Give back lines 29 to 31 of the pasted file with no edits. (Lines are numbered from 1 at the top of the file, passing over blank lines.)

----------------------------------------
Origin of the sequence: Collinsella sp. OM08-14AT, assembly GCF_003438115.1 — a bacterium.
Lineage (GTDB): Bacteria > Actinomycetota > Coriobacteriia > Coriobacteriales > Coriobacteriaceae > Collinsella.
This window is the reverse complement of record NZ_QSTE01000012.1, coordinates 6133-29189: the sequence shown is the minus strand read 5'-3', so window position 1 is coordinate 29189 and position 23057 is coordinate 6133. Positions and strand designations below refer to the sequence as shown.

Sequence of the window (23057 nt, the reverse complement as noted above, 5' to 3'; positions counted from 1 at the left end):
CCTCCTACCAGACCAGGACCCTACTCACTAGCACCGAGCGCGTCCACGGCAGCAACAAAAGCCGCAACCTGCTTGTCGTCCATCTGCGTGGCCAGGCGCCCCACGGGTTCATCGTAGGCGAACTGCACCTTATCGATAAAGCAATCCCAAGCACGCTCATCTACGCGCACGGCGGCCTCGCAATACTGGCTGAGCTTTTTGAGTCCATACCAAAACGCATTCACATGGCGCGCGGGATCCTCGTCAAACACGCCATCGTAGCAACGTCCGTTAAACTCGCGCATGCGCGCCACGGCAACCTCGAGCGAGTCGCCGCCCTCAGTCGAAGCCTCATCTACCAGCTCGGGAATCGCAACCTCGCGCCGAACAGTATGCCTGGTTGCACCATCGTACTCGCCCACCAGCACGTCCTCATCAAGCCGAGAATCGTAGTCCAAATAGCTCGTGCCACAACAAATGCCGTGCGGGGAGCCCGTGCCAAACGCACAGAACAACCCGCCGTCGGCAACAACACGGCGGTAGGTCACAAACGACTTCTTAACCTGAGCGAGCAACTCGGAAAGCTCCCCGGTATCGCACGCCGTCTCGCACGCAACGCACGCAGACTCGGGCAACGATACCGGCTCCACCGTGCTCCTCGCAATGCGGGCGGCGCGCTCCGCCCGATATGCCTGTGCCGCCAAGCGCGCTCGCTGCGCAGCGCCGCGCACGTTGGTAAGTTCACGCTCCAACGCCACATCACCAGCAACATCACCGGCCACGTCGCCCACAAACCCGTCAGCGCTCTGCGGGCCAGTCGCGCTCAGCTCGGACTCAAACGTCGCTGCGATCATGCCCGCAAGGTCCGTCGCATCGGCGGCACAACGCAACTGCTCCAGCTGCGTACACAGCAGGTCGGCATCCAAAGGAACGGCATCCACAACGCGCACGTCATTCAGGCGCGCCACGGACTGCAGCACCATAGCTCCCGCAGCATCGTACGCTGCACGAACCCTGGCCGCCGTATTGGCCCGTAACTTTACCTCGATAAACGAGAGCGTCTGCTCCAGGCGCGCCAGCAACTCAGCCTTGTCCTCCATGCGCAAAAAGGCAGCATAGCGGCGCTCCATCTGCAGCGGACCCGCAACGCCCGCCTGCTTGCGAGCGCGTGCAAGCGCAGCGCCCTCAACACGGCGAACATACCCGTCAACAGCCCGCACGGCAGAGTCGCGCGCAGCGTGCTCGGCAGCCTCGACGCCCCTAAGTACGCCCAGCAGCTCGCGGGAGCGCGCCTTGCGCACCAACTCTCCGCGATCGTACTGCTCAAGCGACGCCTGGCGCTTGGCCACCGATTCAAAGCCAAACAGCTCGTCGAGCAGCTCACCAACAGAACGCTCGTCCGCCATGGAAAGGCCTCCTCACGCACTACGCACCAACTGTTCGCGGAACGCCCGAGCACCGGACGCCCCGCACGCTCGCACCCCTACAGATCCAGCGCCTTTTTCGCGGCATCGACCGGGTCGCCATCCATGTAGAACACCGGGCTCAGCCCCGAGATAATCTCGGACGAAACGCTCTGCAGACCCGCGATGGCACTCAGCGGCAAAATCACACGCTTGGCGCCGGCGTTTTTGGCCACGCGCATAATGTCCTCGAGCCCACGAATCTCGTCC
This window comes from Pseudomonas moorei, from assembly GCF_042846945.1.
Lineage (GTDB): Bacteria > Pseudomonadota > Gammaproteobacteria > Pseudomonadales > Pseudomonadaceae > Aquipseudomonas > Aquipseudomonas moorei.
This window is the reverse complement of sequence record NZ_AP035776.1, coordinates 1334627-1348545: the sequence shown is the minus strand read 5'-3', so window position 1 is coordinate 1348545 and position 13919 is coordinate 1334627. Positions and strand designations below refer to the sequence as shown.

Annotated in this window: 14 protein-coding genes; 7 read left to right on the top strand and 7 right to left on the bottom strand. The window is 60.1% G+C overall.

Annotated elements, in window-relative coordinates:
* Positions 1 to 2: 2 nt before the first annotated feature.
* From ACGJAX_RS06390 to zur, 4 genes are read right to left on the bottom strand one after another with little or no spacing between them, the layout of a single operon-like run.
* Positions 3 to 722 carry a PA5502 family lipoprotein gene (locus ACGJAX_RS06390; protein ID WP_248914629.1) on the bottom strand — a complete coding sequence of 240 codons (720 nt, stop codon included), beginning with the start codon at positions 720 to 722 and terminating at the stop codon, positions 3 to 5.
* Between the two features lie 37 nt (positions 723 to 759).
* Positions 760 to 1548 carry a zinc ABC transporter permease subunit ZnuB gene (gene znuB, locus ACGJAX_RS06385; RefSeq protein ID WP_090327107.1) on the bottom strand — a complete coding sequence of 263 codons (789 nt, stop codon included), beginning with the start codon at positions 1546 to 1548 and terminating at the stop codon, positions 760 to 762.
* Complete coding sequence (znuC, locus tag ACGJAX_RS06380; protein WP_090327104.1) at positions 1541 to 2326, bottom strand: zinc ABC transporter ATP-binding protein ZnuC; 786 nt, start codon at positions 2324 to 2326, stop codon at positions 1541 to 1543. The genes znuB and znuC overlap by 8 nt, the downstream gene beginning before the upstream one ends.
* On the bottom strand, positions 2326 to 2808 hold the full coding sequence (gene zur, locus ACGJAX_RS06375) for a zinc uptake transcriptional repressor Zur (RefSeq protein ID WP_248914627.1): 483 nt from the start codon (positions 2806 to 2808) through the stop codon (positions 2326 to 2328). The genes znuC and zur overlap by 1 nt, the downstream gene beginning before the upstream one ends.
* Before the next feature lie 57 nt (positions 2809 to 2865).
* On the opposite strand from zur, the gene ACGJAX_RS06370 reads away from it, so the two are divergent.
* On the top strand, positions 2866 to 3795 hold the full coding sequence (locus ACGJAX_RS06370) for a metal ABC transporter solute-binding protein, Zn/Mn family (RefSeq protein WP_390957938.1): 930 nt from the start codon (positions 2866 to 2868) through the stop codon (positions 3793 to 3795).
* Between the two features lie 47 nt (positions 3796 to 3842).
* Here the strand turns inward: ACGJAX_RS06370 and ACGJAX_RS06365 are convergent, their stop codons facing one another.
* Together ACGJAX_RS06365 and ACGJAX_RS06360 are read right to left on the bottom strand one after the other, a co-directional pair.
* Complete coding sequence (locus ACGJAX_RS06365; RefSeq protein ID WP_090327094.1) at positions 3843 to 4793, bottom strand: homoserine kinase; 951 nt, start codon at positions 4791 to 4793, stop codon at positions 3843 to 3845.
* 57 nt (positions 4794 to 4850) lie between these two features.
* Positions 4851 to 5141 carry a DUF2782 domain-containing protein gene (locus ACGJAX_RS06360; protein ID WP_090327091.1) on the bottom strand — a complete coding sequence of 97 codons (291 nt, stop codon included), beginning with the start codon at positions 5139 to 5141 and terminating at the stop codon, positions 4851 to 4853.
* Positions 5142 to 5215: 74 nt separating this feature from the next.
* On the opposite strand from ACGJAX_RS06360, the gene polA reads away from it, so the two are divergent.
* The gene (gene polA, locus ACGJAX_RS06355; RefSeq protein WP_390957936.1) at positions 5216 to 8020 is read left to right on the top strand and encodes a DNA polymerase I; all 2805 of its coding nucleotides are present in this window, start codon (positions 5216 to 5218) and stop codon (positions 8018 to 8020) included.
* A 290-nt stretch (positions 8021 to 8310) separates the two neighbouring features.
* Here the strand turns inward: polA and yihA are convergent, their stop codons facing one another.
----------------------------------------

* The gene (gene polA, locus ACGJAX_RS06355; RefSeq protein WP_390957936.1) at positions 5216 to 8020 is read left to right on the top strand and encodes a DNA polymerase I; all 2805 of its coding nucleotides are present in this window, start codon (positions 5216 to 5218) and stop codon (positions 8018 to 8020) included.
* A 290-nt stretch (positions 8021 to 8310) separates the two neighbouring features.
* Here the strand turns inward: polA and yihA are convergent, their stop codons facing one another.